There’s been a lot of confusion about what catabolism and anabolism mean and what the difference is. This article will help you understand the differences and what anabolism vs. catabolism do. It will also help you learn a bit about your metabolism to start to understand how it works.
So what exactly is the difference between anabolism and catabolism? Anabolism refers to building complex molecules from simpler ones or other materials, such as synthesizing proteins using amino acids found in our cells. For an average person, anabolism takes place when the body is digesting food. During this process, protein, fat, and carbohydrates are broken down into smaller molecules that can be used by our cells to build tissues. The anabolic phase of metabolism is also known as the constructive phase because it’s productive for building new molecules and growing stronger.
Catabolism refers to breaking down larger molecules into smaller ones or releasing stored energy in other ways. In other words, catabolism means the breakdown of larger molecules into smaller ones. Catabolism is a crucial process for growth and development and for sustaining our body’s cells while it is at rest. Metabolism refers to all of the chemical reactions in our bodies to keep us alive and well. While anabolism and catabolism are two phases of metabolism, there are three other phases to metabolism: catabolic (breakdown), anabolic (building up), and neutral or rest (no change).
Catabolism vs Anabolism for Weightlifters
For weightlifters who want to gain muscle, you must ensure that you get the proper nutrition to promote anabolism. You want to consume enough calories to gain strength and muscle mass. But don’t overdo it because you can also cause yourself to gain fat if you eat too much and too frequently. For weightlifters who want to lose fat, on the other hand, you will need a combination of exercise and dieting for your body’s metabolism to shift from anabolic (building up) mode towards catabolic (breakdown) mode.
Studies show to maintain a healthy lifestyle, the body’s anabolic to catabolic balance should be about 70% anabolic and 30% catabolic. This means that the body should increase the production of protein (anabolism) and use it for growth or repair (catabolism), while decreasing the breakdown of protein (catabolism). The remaining 10% is considered neutral, meaning that there is no change in either of these two processes.
Foods such as whey protein, beef, and chicken are good sources of protein. Other good sources include eggs, legumes, fish, and soy. The current recommended dietary allowance (RDA) of protein for adults is 0.8 grams per kilogram or 0.36 grams per pound of body weight. Because muscle tissue is denser than fat tissue, the 1 gram per pound can be safely consumed at a higher level each day to increase muscle mass as well as decrease body fat levels by decreasing carbohydrates from your diet.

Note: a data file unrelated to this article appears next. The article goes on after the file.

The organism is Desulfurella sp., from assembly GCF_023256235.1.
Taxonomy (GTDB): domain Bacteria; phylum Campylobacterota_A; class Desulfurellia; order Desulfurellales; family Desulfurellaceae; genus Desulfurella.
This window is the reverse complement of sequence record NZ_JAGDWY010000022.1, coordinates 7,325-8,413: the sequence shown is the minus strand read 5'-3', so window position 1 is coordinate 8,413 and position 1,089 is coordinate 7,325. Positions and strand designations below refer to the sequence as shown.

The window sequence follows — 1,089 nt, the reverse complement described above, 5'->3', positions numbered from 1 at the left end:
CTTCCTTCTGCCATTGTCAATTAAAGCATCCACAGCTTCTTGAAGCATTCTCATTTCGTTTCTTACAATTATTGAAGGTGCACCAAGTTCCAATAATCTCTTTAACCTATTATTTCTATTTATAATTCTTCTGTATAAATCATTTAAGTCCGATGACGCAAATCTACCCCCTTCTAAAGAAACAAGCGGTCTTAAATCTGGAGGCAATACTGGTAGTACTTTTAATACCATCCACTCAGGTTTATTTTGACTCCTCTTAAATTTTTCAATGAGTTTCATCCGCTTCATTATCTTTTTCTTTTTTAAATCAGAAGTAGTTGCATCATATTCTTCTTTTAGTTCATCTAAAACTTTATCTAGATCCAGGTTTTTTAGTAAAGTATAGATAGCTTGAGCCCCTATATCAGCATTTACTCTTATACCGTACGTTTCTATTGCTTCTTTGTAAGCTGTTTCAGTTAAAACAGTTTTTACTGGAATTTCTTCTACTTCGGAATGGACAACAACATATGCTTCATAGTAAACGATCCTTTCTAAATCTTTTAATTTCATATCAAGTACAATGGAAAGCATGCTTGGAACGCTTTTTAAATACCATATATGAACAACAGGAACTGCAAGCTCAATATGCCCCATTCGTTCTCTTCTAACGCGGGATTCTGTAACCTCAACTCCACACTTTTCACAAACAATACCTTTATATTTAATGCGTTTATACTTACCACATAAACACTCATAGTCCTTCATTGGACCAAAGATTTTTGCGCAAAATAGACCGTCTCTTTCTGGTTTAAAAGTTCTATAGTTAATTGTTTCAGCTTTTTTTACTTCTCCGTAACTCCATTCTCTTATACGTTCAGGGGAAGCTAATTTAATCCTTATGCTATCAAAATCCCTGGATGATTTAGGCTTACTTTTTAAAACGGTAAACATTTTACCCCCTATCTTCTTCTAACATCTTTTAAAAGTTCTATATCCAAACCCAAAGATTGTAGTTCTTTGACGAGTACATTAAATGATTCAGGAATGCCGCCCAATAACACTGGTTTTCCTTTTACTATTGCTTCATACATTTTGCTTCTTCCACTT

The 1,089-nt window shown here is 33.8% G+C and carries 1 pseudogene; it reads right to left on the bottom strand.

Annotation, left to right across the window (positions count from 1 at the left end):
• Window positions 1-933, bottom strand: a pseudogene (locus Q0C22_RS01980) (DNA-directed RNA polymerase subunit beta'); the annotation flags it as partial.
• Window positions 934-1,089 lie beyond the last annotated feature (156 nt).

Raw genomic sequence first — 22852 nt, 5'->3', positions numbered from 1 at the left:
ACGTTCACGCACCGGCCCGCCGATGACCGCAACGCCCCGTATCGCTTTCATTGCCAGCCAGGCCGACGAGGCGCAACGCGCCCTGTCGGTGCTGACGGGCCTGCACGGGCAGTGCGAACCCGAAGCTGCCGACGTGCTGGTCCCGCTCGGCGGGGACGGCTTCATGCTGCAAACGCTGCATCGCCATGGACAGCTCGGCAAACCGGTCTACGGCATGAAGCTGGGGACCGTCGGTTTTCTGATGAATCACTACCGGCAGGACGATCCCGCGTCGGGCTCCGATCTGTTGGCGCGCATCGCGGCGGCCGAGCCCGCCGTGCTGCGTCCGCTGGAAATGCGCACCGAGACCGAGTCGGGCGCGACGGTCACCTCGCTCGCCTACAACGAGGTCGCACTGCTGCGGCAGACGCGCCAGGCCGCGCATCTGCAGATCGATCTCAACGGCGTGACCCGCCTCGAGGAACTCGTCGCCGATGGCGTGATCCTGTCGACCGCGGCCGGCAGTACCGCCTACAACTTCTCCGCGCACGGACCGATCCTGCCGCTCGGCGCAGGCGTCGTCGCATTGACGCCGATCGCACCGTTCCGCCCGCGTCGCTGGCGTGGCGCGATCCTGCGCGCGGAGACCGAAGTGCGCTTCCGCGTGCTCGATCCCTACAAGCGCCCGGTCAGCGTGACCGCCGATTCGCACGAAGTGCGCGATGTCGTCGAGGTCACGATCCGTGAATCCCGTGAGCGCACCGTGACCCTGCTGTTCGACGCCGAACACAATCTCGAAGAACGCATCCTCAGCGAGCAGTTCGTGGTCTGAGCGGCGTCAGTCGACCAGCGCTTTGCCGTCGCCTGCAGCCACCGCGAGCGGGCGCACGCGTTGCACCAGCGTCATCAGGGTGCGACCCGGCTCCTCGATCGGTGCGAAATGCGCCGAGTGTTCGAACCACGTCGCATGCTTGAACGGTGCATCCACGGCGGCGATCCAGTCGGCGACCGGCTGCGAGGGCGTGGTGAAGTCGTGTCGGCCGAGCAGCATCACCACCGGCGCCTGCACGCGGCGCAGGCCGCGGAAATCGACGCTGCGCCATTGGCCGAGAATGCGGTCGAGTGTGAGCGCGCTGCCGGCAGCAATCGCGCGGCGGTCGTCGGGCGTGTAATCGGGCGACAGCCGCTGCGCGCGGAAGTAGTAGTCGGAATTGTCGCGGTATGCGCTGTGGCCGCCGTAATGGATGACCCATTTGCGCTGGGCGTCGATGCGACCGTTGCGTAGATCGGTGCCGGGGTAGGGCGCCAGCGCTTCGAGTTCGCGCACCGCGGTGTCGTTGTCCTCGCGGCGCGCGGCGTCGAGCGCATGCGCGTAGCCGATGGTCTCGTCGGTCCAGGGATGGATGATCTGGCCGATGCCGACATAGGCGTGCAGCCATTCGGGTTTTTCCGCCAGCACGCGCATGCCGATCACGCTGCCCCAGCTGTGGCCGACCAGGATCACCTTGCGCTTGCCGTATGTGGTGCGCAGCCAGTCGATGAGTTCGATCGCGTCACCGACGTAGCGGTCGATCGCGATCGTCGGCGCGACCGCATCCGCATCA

The catabolic process can be sustained for extended periods of time without damaging vital organs, but it is unhealthy to remain in a catabolic state for an extended period. The anabolic process is what the body needs to maintain lean tissue and ATP (energy) levels while replenishing protein. If there is an imbalance between anabolism and catabolism, recovery times will stretch out longer than necessary, and this could result in an injury during workouts or in the gym.
How to balance anabolism and catabolism:
The body secretes testosterone and other anabolic hormones, like insulin-like growth factor 1 (IGF1), during periods of catabolism. They promote the process of muscle recovery and restoration. Growth hormone (GH) is also released in response to the catabolic state. GH promotes protein synthesis during periods of catabolism, but it also initiates fat breakdown. GH levels can sometimes be elevated when an individual engages in strenuous exercise or takes part in intense physical activity that results from a calorie deficit. It is best to treat GH levels in the body as a marker of exercise intensity. Consuming a fast-digesting protein drink, such as whey, immediately after exercise can have an initial stimulatory effect on GH levels in the body.
After all, if you’re doing more reps in a set, the weight would be lighter and the intensity level lower. If you’re doing fewer reps in a set, the weight is heavier, and the intensity is higher.
Short-term anabolism occurs when you’re dieting, focusing on maintaining lean body mass and better recovery. Long-term anabolic hormones secreted during catabolism are beneficial for strength gains and muscle growth. The levels of these hormones rise during the catabolic state, but by the time someone is in a calorie deficit, anabolism is the priority. By maintaining protein synthesis to improve recovery, it will aid in sustaining lean body mass.